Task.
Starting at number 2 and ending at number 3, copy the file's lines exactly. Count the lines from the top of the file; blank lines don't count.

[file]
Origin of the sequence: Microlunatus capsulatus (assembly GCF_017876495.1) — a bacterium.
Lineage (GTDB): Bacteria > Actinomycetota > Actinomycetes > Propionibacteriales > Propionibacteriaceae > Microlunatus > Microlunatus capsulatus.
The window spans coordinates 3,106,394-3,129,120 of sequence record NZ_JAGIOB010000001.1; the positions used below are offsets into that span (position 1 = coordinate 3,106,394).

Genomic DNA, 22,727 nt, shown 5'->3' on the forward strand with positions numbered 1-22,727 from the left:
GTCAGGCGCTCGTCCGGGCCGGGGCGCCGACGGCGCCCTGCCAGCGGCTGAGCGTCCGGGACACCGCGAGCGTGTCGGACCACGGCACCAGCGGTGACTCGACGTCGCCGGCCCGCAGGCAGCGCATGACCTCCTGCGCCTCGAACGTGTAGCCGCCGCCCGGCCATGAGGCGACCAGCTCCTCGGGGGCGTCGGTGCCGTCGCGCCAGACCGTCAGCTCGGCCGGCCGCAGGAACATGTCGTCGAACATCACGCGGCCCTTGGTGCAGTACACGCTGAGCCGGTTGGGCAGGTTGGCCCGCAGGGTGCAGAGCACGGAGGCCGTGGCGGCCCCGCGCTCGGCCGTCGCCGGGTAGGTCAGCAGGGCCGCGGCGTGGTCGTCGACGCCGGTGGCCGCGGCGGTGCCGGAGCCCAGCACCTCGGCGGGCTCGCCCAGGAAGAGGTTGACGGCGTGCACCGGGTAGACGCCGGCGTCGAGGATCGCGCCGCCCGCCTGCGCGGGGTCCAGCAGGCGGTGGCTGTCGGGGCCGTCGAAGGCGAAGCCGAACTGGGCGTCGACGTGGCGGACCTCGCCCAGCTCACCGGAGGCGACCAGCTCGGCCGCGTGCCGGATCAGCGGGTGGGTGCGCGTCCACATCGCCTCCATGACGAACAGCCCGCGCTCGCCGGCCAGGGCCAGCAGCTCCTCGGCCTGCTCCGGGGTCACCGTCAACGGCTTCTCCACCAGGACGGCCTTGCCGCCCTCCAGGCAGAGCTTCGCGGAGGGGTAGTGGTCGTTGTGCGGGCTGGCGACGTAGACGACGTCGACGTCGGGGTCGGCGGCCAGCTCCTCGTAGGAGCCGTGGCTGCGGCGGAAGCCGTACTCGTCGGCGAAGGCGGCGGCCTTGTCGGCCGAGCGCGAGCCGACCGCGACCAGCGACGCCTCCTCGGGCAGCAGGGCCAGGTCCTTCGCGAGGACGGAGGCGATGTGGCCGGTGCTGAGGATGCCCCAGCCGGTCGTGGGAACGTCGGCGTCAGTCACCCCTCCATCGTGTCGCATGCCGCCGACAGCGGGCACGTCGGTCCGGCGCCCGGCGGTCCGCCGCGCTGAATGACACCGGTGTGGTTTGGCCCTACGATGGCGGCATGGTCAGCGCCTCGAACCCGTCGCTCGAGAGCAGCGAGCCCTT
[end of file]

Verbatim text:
Lineage (GTDB): Bacteria > Actinomycetota > Actinomycetes > Propionibacteriales > Propionibacteriaceae > Microlunatus > Microlunatus capsulatus.
The window spans coordinates 3,106,394-3,129,120 of sequence record NZ_JAGIOB010000001.1; the positions used below are offsets into that span (position 1 = coordinate 3,106,394).